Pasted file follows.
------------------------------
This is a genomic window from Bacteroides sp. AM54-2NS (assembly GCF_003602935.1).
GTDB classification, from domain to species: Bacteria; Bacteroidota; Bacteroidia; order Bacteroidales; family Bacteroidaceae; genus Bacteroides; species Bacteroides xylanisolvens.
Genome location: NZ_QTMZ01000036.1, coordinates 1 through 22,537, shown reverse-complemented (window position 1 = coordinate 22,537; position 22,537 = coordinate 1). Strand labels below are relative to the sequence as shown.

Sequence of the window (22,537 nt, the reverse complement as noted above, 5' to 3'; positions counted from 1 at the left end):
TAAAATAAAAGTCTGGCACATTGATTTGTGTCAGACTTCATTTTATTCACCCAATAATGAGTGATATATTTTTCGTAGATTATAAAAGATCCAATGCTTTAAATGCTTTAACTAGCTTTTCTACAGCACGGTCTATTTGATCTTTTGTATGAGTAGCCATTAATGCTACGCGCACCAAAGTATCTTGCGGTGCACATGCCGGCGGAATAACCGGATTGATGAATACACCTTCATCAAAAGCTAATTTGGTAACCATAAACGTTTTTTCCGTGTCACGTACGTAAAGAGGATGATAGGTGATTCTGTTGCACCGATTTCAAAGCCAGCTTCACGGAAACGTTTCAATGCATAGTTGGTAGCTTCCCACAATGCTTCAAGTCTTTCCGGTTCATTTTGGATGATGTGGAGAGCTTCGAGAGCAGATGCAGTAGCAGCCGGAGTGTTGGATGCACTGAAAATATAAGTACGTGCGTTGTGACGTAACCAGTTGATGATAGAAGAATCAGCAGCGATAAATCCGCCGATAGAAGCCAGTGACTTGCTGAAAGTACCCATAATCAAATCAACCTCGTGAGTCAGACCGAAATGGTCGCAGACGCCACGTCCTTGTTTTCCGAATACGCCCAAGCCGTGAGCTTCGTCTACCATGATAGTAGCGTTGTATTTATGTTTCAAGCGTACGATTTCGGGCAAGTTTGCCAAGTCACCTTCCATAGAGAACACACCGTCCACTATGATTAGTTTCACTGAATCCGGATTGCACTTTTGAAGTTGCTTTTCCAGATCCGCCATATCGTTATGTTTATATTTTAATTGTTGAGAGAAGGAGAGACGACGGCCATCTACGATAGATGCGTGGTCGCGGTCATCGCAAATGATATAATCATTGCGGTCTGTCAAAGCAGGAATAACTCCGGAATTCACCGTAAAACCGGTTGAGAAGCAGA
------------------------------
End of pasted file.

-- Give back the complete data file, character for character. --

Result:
This is a genomic window from Bacteroides sp. AM54-2NS (assembly GCF_003602935.1).
GTDB classification, from domain to species: Bacteria; Bacteroidota; Bacteroidia; order Bacteroidales; family Bacteroidaceae; genus Bacteroides; species Bacteroides xylanisolvens.
Genome location: NZ_QTMZ01000036.1, coordinates 1 through 22,537, shown reverse-complemented (window position 1 = coordinate 22,537; position 22,537 = coordinate 1). Strand labels below are relative to the sequence as shown.

Sequence of the window (22,537 nt, the reverse complement as noted above, 5' to 3'; positions counted from 1 at the left end):
TAAAATAAAAGTCTGGCACATTGATTTGTGTCAGACTTCATTTTATTCACCCAATAATGAGTGATATATTTTTCGTAGATTATAAAAGATCCAATGCTTTAAATGCTTTAACTAGCTTTTCTACAGCACGGTCTATTTGATCTTTTGTATGAGTAGCCATTAATGCTACGCGCACCAAAGTATCTTGCGGTGCACATGCCGGCGGAATAACCGGATTGATGAATACACCTTCATCAAAAGCTAATTTGGTAACCATAAACGTTTTTTCCGTGTCACGTACGTAAAGAGGATGATAGGTGATTCTGTTGCACCGATTTCAAAGCCAGCTTCACGGAAACGTTTCAATGCATAGTTGGTAGCTTCCCACAATGCTTCAAGTCTTTCCGGTTCATTTTGGATGATGTGGAGAGCTTCGAGAGCAGATGCAGTAGCAGCCGGAGTGTTGGATGCACTGAAAATATAAGTACGTGCGTTGTGACGTAACCAGTTGATGATAGAAGAATCAGCAGCGATAAATCCGCCGATAGAAGCCAGTGACTTGCTGAAAGTACCCATAATCAAATCAACCTCGTGAGTCAGACCGAAATGGTCGCAGACGCCACGTCCTTGTTTTCCGAATACGCCCAAGCCGTGAGCTTCGTCTACCATGATAGTAGCGTTGTATTTATGTTTCAAGCGTACGATTTCGGGCAAGTTTGCCAAGTCACCTTCCATAGAGAACACACCGTCCACTATGATTAGTTTCACTGAATCCGGATTGCACTTTTGAAGTTGCTTTTCCAGATCCGCCATATCGTTATGTTTATATTTTAATTGTTGAGAGAAGGAGAGACGACGGCCATCTACGATAGATGCGTGGTCGCGGTCATCGCAAATGATATAATCATTGCGGTCTGTCAAAGCAGGAATAACTCCGGAATTCACCGTAAAACCGGTTGAGAAGCAGA